A case in point is the Social Business Toilets in Rwanda where a waste disposal problem became a solution for providing fertilisers. Excrement from public toilets is sold as compost for agricultural use. The Rwanda Environment Care set up specially-designed toilets that separate solid and liquid wastes. The wastes are mixed with ash and turned into soil after a few months. This scheme not only improves sanitation but also recycles waste into useful materials. Another fascinating example is found in Indonesia. The ESP ‘Master Meter’ Program provides water to low-income households sustainably through a community- managed water system. The scheme works by piping water to a metered point from which water is then distributed to households that pay a fee. A community-based organisation organises households, maintains the system and collects the fees. The project provides water, encourages citizens to work together and contribute to better sanitation. Also in Indonesia, the Garbage Insurance Clinic gives health insurance in exchange for garbage. Residents, registered under this project, ‘sell’ their organic and non-organic waste at a collection point near the clinic and are entitled to standard health check-ups and treatments.
 
AVOID AHISTORICISM BUT EMBRACE FORESIGHT
 
Do innovators know enough of the past? Edmund Burke warned: “A spirit of innovation is generally the result of a selfish temper and confined views. People will not look forward to posterity, who never look backward to their ancestors.
 
Institutions are critical to development trajectories, and they often also have deep roots,
which to be understood, require an appreciation of historical context – not just ‘path dependency’. The rich vibrancy of human personalities also play a significant role. Such complex processes of interacting forces mean there are no ‘best practices’, only ‘best fits’ as context always influences outcomes.
 
The political will to experiment with an innovation and accept failure is critical. Innovation requires mixing new knowledge creation, new approaches to communicating, new partnerships and new development paradigms. It encompasses scanning, identifying, sharing and internalizing ‘good’ practices, as well as the scaling up and replication of relevant approaches. Innovation entails moving away from knowledge transfer through external experts towards co- creation by and with citizens.
 
In public service, the pressure to demonstrate results may lead to a focus on technical aspects of governance and a “one-result” approach, neglecting more complex but more real political aspects. Governance and anything to do with public service is now accepted to be first and foremost as a political will challenge. The success of Singapore since 1959 can be largely linked to the political determination of the country’s leadership to deliver development results to their people.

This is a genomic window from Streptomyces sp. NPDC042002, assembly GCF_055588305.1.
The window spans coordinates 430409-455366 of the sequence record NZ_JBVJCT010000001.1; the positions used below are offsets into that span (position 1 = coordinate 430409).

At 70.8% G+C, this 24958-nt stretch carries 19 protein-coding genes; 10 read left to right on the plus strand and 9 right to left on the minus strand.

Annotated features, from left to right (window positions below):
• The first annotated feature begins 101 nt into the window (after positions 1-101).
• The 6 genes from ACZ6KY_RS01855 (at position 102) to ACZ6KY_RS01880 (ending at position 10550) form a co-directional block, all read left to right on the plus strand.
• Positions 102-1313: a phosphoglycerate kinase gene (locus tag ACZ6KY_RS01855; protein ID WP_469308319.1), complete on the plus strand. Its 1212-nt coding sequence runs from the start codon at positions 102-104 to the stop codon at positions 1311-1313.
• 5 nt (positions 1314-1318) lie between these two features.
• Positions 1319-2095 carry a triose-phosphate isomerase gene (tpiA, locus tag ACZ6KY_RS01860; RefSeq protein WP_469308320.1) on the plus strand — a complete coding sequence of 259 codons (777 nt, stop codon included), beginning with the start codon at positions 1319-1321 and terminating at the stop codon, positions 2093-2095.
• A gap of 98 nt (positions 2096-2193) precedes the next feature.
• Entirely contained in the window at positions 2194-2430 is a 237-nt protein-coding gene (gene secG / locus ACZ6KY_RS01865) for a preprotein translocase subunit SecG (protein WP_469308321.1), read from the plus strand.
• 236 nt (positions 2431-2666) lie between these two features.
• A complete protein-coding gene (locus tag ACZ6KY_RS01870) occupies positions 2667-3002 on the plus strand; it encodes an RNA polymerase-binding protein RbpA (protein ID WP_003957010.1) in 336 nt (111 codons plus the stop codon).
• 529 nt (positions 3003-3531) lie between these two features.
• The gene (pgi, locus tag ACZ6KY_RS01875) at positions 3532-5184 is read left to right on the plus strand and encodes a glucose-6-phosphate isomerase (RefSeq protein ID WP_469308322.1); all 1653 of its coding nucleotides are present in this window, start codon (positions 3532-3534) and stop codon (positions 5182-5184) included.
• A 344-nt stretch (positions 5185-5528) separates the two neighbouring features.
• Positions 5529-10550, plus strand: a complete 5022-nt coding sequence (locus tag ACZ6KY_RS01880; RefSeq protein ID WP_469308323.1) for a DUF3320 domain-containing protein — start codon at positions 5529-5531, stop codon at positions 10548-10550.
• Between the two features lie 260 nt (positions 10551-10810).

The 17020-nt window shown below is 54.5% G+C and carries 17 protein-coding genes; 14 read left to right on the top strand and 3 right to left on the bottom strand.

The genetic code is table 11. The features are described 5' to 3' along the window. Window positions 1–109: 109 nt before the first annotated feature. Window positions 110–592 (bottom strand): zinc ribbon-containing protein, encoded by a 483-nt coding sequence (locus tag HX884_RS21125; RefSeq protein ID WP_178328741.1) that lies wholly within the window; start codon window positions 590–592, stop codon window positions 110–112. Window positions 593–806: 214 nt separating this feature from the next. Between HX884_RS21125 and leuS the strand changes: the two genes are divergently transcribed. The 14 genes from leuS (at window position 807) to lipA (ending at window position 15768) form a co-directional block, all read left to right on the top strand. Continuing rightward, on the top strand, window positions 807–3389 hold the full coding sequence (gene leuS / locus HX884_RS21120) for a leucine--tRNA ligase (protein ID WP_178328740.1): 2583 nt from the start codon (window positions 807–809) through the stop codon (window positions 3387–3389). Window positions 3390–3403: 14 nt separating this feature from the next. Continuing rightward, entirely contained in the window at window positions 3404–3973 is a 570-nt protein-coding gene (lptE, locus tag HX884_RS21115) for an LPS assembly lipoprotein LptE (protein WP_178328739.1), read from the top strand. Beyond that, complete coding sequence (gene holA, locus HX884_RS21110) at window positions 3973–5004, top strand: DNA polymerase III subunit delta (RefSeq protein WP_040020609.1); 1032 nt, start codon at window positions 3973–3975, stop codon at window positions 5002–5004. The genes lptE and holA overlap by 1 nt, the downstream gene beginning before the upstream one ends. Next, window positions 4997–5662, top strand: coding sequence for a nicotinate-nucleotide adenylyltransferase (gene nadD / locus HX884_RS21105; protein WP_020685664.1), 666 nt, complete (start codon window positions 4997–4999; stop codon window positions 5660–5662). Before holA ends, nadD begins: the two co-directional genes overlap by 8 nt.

The 2014 World Development Report points out that effective risk management and the capacity for foresight and long-term planning were critical to the achievements outlined in the ‘Singapore Story’.
 
President John F. Kennedy understood it well when he noted: Change is the law of life. And those who look only to the past or present are certain to miss the future. Now that’s an innovative thought!
 

1 In 2013 two new goals of the World Bank were: to end extreme poverty by 2030; and to boost shared prosperity by promoting real income growth for the bottom 40 percent of the population.

2 Website accessed 6 March 2014.

3 Eg. DFID is spending £30 million over 5 years (2013-2018) in a new Human Development Innovation Fund for Tanzania on the grounds that currently “there are few incentives to innovate”.

4 UNDP Strategic Plan, 2014-2017. Changing with the World: Helping countries to achieve the simultaneous eradication of poverty and significant reduction of inequalities and exclusion, para 46.

5 http://www.mckinsey.com/client_service/public_sector/mckinsey_center_for_government/innovation_in_an_ever_changing_world, accessed 8 March 2014

6 DFID. Business Case: Human Development Innovation Fund (HDIF) for Tanzania 2013.

7 http://www.undp.org/content/rbap/en/home/ourwork/KIC_overview/kic_focus/kic_focus_i, accessed 14 March 2014

8 Mulgan, G. and Albury, D. (2003), Innovations in the Public Sector (Cabinet Office, London).

9 Chang, H. (2002). Kicking Away the Ladder. London: Anthem Press.

10 http://www.preceden.com/timelines/44419--evolution-of-crocodiles-, accessed on 4 March 2014

11 http://www.nbcnews.com/id/47462726/ns/technology_and_science-science/t/largest-known-croc-likely-fed-early-man/#. Ux_A6V7vaSk, accessed on 12 March 2014